A bill of rights for animals

Raft of punishments proposed to end cruelty to animals

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Saudi Gazette report

THE Saudi Ministry of Environment, Water and Agriculture has set up a ministerial committee to look into cases of torturing animals and birds at shops and farms. The committee will look into reports given by field inspectors. It has already fined several individuals in different regions of the Kingdom after ensuring their involvement in such cases.

According to the GCC Animal Welfare Act, which was endorsed by Saudi Arabia four years ago, anyone convicted of torturing animals could be slapped with a fine of between SR50,000 and SR400,000.

The committee will look into cases of mistreatment of animals and birds at pet shops, livestock markets and farms, said the ministry, adding that the Saudi law was drafted in line with the GCC Act to ensure kind treatment of animals.

Individuals and institutions that abuse animals by not giving them a suitable environment will also be punished. Violators of the law include individuals who beat animals or do not feed them properly. Trading in sick and endangered animals is also punishable by law.

The ministry has intensified field inspections after several reports of animal torture went viral on social media.

"Our squads have recorded a number of animal rights violations inside shops and farms," said Dr. Abdullah Abalkhail, spokesman for the Ministry Environment, Water and Agriculture, adding that these cases have been passed to the ministerial committee to take action.

He said the committee, which was formed by the minister of environment, water and agriculture, would issue punishments against violators of the law within 60 days of receiving a complaint.

"The committee's decision will be implemented as per the Animal Welfare Act," Abalkhail told Al-Hayat Arabic daily. He said efforts would be made to track down culprits who maltreat animals and birds with the support of security agencies.

Alanoud Al-Hejailan, a Saudi columnist, emphasized the importance of showing kindness toward animals in light of Islamic teachings. "The way we treat animals is a strong indication of our moral character as human beings. A person who is cruel to a helpless animal is capable of committing graver crimes," she said.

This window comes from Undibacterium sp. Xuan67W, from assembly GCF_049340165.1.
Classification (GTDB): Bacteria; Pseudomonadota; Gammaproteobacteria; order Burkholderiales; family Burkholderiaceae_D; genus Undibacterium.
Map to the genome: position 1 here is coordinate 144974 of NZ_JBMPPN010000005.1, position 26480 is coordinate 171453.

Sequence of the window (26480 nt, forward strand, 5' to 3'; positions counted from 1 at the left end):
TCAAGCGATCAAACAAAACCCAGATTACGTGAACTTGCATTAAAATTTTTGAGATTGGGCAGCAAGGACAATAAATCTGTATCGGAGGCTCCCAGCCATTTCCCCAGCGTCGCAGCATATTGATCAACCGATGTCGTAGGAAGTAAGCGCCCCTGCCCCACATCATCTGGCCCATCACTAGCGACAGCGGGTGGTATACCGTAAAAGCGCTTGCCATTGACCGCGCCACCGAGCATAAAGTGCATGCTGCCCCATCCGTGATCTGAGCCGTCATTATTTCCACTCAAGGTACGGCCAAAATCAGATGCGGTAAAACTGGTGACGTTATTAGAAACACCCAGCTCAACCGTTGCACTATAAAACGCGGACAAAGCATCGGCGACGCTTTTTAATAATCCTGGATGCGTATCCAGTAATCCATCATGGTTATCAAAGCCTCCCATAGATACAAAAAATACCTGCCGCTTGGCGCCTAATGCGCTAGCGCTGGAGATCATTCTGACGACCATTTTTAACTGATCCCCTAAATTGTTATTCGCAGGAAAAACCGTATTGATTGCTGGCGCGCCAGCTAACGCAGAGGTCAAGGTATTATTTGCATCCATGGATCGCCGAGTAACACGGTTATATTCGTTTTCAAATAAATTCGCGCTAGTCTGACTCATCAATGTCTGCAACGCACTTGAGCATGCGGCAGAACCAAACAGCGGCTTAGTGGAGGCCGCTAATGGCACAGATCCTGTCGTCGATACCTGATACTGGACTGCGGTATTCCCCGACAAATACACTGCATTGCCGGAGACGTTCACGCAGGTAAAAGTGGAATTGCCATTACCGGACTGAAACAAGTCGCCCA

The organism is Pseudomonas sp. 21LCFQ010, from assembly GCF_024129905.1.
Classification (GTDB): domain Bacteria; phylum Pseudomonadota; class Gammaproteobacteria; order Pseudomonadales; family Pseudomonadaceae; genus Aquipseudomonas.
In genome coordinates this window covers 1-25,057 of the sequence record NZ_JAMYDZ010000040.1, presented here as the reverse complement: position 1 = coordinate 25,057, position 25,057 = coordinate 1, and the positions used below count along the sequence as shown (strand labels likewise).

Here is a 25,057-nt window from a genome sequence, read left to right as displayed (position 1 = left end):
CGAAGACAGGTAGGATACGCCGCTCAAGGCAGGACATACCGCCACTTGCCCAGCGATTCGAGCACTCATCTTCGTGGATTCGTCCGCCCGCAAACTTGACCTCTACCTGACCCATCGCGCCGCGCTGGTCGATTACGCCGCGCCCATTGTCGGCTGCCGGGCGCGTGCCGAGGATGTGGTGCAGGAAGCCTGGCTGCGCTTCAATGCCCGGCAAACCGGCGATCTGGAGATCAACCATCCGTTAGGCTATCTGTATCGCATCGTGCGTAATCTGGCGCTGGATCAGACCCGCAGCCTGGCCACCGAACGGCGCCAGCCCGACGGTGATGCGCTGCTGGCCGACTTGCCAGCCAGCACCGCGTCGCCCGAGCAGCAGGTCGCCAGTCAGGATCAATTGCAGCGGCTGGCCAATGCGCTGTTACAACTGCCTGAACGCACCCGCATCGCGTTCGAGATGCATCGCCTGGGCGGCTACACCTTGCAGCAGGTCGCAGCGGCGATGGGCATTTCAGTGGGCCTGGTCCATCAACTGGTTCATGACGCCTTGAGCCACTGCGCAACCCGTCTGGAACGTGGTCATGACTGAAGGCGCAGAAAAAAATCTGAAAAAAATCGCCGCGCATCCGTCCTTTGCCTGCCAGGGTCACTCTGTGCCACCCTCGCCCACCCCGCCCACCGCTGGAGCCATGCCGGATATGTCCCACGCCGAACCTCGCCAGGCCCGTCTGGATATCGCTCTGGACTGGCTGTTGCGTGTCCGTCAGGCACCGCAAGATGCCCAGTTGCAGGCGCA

She commended the GCC Animal Welfare Act, which protects animals from mistreatment by owners and caretakers. "The definition of ill treatment also emotional aspects, such as separating a mother bird from its chicks," she pointed out.

To drive home her point, Al-Hejailan quoted an incident from the life of the Prophet Muhammad (peace be upon him) as reported by Imam Muslim in his Sahih.

A companion of the Prophet said during a trip they saw a bird with two chicks, and took the chicks from the nest. When the Prophet returned to the group, he found the mother bird circling above them, beating its wings in grief.

"Who has hurt the feelings of this bird by taking its chicks?" the Prophet asked his companions and told them to return the chicks to the nest.

Society for animal welfare

Minister of Labor and Social Development Ali Al-Ghafis meanwhile approved Saudi Arabia's first society for animal welfare, Makkah newspaper reported.

Dr. Mansour Al-Khanezan, a lawyer who founded the society, said it would operate under the umbrella of the Ministry of Labor and Social Development as a reference for all societies as well as the Ministry of Environment, Water and Agriculture by virtue of jurisdiction.

He explained that the society's objectives were shared with officials in both ministries and they were met with satisfaction.

Al-Khanezan said the society would act as a community partner to coordinate with relevant government agencies and fill the gap of a reference authority specialized in animal welfare.

Director General of the Department of Health and Veterinary Control at the Ministry of Environment Dr. Ali Al-Duwairj said, "We are pleased with the number of people interested in animal rights and happy to see this society established. We hope it would have the support of the ministry and other concerned authorities."


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